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A Treatise on Social Theory by W. G.…
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A Treatise on Social Theory

by W. G. Runciman

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This is clearly the most detailed study of social science methodology that I've come across. The author begins by differentiating three senses of understanding in social science: reporting (what's observed), explaining (a cause) and describing (a first person experience). He then supplements these tasks with that of evaluation and proceeds to analyze these four aspects of social science in some detail. He gives an enjoyable discussion filled with examples, especially from anthropology and history. He clearly draws a line between methodological questions, which should concern all social scientists, and philosophical ones which they don't need to adress. He also frequently defends the scientific merit of social studies.

I like the fact that the author makes no sharp distinction between history and social science and that he even acknowledges fictional literature as a form of social inquiry. However, the discussion is so broad that it might take a couple of readings before you really digest all that the author has to say. I think there was a bit too much heavy-handed repetition in the book. The author has a tendency to carry on arguing with more and more examples even though he's already made his point sufficiently clear. I also think that the end of the book, where he discusses description and evaluation, fails to reach the same level of insight as the earlier chapters on reports and explanations. Nevertheless, this still a very good work on social science methodology. I can recommend it for people with a serious interest in this topic.
  thcson | Mar 18, 2013 |
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Amazon.com Product Description (ISBN 0521272513, Paperback)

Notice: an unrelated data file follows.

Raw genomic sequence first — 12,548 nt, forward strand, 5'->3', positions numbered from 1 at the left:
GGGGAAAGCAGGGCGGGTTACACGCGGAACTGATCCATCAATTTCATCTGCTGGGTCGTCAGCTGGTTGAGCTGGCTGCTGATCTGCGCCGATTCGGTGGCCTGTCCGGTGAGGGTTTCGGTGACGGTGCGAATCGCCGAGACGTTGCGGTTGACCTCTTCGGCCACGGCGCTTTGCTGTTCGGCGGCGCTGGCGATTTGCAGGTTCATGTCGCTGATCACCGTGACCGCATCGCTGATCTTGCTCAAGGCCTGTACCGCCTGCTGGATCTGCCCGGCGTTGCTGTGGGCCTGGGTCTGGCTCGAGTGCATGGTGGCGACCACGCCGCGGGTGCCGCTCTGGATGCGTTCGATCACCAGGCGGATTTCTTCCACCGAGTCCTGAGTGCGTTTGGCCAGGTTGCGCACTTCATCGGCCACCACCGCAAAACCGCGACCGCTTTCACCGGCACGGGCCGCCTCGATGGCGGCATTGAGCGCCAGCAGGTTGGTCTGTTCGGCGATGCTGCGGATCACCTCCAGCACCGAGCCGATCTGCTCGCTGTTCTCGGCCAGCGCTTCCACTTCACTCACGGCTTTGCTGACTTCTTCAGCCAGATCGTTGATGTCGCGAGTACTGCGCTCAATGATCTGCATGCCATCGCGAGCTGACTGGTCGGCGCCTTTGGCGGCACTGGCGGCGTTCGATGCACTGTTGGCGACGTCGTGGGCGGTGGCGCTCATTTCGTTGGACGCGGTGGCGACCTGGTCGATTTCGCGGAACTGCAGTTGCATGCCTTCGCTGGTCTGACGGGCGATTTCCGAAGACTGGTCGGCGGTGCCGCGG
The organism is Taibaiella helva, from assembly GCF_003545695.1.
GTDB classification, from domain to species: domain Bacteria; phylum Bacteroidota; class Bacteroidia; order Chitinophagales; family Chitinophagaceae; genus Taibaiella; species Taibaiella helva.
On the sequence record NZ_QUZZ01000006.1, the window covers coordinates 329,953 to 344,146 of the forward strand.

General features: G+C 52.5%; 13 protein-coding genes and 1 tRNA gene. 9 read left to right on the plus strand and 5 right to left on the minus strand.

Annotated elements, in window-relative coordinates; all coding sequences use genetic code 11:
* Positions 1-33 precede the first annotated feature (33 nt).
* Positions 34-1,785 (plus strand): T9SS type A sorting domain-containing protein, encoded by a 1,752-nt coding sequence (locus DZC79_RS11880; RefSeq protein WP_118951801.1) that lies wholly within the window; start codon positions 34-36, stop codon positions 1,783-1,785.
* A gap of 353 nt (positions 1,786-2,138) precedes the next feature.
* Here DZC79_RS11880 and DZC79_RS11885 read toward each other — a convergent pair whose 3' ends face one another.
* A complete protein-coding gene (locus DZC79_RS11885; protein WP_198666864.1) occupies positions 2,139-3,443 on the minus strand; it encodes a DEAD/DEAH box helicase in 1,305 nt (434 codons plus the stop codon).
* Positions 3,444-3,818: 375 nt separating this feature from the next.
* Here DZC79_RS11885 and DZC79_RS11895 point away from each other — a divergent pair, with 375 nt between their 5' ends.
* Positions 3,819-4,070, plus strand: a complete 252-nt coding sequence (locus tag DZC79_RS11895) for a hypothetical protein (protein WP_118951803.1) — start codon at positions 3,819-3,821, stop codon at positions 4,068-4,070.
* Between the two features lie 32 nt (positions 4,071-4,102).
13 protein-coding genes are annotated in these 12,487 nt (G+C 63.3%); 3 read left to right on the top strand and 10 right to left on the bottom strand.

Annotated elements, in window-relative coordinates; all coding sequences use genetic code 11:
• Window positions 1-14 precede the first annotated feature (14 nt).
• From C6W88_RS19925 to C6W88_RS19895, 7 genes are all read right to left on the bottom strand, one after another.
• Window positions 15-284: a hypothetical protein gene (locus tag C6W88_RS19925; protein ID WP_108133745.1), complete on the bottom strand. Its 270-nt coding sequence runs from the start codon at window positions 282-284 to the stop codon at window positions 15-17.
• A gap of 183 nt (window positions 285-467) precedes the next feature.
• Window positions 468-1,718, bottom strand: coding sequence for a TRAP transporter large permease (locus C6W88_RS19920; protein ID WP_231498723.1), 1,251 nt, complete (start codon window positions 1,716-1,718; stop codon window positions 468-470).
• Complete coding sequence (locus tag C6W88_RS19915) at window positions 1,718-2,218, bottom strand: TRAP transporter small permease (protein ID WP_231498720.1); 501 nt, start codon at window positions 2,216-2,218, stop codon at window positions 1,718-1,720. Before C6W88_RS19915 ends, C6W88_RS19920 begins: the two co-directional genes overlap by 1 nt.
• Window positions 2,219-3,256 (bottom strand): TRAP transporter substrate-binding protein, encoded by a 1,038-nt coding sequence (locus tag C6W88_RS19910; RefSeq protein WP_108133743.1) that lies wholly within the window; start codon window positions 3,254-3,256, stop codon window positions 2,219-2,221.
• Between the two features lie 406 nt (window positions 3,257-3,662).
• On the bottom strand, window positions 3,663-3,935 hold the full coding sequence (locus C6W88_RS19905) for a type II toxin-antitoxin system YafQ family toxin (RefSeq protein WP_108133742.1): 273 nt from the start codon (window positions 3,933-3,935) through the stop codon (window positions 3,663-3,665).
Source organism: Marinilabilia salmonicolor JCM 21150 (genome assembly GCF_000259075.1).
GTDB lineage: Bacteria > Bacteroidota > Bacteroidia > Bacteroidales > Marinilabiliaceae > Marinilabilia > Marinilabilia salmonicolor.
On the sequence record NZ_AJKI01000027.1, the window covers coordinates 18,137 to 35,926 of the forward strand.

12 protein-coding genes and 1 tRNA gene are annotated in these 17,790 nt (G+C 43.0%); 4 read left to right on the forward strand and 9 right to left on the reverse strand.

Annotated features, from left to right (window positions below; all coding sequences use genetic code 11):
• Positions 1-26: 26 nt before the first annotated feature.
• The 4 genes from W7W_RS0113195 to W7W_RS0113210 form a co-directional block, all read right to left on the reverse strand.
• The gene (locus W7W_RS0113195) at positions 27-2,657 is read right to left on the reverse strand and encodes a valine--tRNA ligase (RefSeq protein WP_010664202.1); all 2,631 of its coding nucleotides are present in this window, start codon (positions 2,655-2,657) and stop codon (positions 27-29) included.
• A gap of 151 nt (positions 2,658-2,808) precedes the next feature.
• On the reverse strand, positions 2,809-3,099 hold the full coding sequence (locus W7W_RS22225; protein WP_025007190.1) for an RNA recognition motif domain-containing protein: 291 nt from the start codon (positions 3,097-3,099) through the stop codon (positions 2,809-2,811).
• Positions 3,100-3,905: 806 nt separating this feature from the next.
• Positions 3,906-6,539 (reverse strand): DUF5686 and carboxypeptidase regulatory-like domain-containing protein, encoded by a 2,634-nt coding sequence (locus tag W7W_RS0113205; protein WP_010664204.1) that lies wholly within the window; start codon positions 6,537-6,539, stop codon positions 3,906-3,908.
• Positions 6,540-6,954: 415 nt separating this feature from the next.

In this first volume of a projected trilogy, the author argues that a methodology adequate to solve the long-standing debate over the status of the social as against the natural sciences can be constructed in terms of a fourhold distinction between the reportage, explanation, description and evaluation of human behaviour. The distinction rests on an analysis of the scope and nature of social theory which is not only original in conception but far-reaching in its implications for the assessment of the results of sociological, anthropological and historical research. In this volume, there are set out the separate and distinctive criteria by which the reports, explanations, descriptions and evaluations put forward by social scientists of rival theoretical schools require to be tested. These criteria will then be applied in Volume II to a substantive theory of social relations, social structure and social evolution, and in Volume III to a detailed analysis of the society of twentieth-century England. Each of the three volumes can be read independently of the others. Thus the trilogy will, when completed, be seen to form a coherent and unified whole.

(retrieved from Amazon Mon, 30 Sep 2013 13:55:24 -0400)

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